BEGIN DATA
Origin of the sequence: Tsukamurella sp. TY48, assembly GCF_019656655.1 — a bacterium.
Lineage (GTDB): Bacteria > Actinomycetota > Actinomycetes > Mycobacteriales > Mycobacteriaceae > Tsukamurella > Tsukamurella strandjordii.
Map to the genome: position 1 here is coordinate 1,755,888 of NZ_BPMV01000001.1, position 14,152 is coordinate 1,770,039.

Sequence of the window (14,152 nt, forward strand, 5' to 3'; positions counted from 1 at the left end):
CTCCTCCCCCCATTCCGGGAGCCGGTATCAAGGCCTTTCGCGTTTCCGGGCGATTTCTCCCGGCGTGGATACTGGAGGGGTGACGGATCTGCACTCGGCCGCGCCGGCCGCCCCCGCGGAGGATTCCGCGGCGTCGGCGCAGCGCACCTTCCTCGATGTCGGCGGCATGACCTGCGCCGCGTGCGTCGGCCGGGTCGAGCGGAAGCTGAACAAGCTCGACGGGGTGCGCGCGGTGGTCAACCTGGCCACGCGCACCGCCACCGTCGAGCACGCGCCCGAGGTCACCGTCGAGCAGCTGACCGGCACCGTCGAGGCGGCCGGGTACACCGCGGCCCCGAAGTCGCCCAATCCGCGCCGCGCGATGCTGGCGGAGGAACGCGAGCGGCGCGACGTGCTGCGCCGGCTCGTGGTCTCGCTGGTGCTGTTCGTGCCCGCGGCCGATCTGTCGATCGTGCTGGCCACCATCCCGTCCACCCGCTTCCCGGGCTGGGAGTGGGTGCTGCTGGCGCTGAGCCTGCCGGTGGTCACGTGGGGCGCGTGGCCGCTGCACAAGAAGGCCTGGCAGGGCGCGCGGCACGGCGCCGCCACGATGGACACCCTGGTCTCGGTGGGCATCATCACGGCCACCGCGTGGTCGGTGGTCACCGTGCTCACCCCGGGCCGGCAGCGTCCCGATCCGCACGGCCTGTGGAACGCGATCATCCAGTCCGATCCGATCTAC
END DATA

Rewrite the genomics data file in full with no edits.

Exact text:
Origin of the sequence: Tsukamurella sp. TY48, assembly GCF_019656655.1 — a bacterium.
Lineage (GTDB): Bacteria > Actinomycetota > Actinomycetes > Mycobacteriales > Mycobacteriaceae > Tsukamurella > Tsukamurella strandjordii.
Map to the genome: position 1 here is coordinate 1,755,888 of NZ_BPMV01000001.1, position 14,152 is coordinate 1,770,039.

Sequence of the window (14,152 nt, forward strand, 5' to 3'; positions counted from 1 at the left end):
CTCCTCCCCCCATTCCGGGAGCCGGTATCAAGGCCTTTCGCGTTTCCGGGCGATTTCTCCCGGCGTGGATACTGGAGGGGTGACGGATCTGCACTCGGCCGCGCCGGCCGCCCCCGCGGAGGATTCCGCGGCGTCGGCGCAGCGCACCTTCCTCGATGTCGGCGGCATGACCTGCGCCGCGTGCGTCGGCCGGGTCGAGCGGAAGCTGAACAAGCTCGACGGGGTGCGCGCGGTGGTCAACCTGGCCACGCGCACCGCCACCGTCGAGCACGCGCCCGAGGTCACCGTCGAGCAGCTGACCGGCACCGTCGAGGCGGCCGGGTACACCGCGGCCCCGAAGTCGCCCAATCCGCGCCGCGCGATGCTGGCGGAGGAACGCGAGCGGCGCGACGTGCTGCGCCGGCTCGTGGTCTCGCTGGTGCTGTTCGTGCCCGCGGCCGATCTGTCGATCGTGCTGGCCACCATCCCGTCCACCCGCTTCCCGGGCTGGGAGTGGGTGCTGCTGGCGCTGAGCCTGCCGGTGGTCACGTGGGGCGCGTGGCCGCTGCACAAGAAGGCCTGGCAGGGCGCGCGGCACGGCGCCGCCACGATGGACACCCTGGTCTCGGTGGGCATCATCACGGCCACCGCGTGGTCGGTGGTCACCGTGCTCACCCCGGGCCGGCAGCGTCCCGATCCGCACGGCCTGTGGAACGCGATCATCCAGTCCGATCCGATCTAC